The Philadelphia Flyers’ 3-2 loss to the Los Angeles Kings at the Wells Fargo Center on Monday from the perspective of three players and/or inanimate objects.
3. Ray Emery
On one hand, there was at least one goal Emery would like to have back. Then again, if it weren’t for the Flyers’ No. 2 netminder, the orange and black are probably never in this game in the first place.
Emery helped Philadelphia survive blistering first and second periods where the Kings nearly doubled up the home team in shots, 33-18. The Flyers were trailing 2-0 after two, but would briefly come back and tie the contest during the last frame before Dwight King potted the game-winner for LA on a two-on-one rush—not much the goaltender could’ve done about that.
Overall, Emery was solid while stopping 38 of 41 shots on goal. If only the Flyers had not been so thoroughly outplayed over the first 40 minutes, maybe the effort between the pipes wouldn’t have been wasted.
Emery’s record fell to 8-10-1 on the season as Philly’s winning streak was snapped at five.
Sure, Jonathan Quick played well in the opposite crease, halting 30 of 32 Flyers shots in victory. That being said, he can thank Vincent Lecavalier, both posts and the crossbar for bailing him out of at least one potential disaster.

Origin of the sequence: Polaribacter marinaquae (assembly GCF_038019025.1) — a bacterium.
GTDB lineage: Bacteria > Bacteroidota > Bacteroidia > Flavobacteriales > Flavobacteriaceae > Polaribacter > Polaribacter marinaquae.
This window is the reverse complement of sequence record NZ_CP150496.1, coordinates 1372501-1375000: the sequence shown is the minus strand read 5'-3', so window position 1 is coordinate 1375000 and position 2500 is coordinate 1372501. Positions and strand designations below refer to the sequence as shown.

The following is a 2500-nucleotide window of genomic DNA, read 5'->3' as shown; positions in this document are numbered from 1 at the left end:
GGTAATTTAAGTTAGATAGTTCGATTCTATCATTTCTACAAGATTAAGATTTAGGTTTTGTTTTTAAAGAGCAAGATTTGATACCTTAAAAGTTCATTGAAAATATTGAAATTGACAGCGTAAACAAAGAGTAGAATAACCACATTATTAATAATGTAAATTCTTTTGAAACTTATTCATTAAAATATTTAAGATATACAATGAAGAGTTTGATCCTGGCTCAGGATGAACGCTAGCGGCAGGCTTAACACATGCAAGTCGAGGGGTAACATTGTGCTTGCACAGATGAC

The orange and black caught Iron a number of times throughout the contest, but none were more heartbreaking and unbelievable than Lecavalier’s chance that ricocheted around the entire mouth of the goal and ultimately stayed out somehow. The worst part: with Quick caught out of position, Vinny had what amounted to an empty net to shoot at.
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Despite the laws of physics seemingly being broken here, Iron’s atomic number remains at 26 for the season.
1. Jeff Carter
Difficult as this may be to believe, Monday marked the first time Jeff Carter played a game at the Wells Fargo Center since the Flyers traded him to Columbus in 2011. If his play was any indication, the former Flyers first-round pick had been waiting for this day for a long time.
Carter got the scoring started in the second period, although Kings defenseman Alec Martinez’s cross-ice pass did the bulk of the work. It was elementary by the time Carter received the puck in the faceoff circle, snapping a shot past Emery arriving on to the scene late. The marker was Carter’s 25th of the season.
On top of lighting the lamp, the guy seemed to be everywhere, ripping a game-high seven shots on Emery and registering a couple of hits over 18 minutes of ice time. Carter came to play.
Sending Philadelphia a message? Perhaps, but there was always the potential Carter was going to take over a game on any given night. Not sure I’d go that far in describing his performance here, but he certainly was a force.
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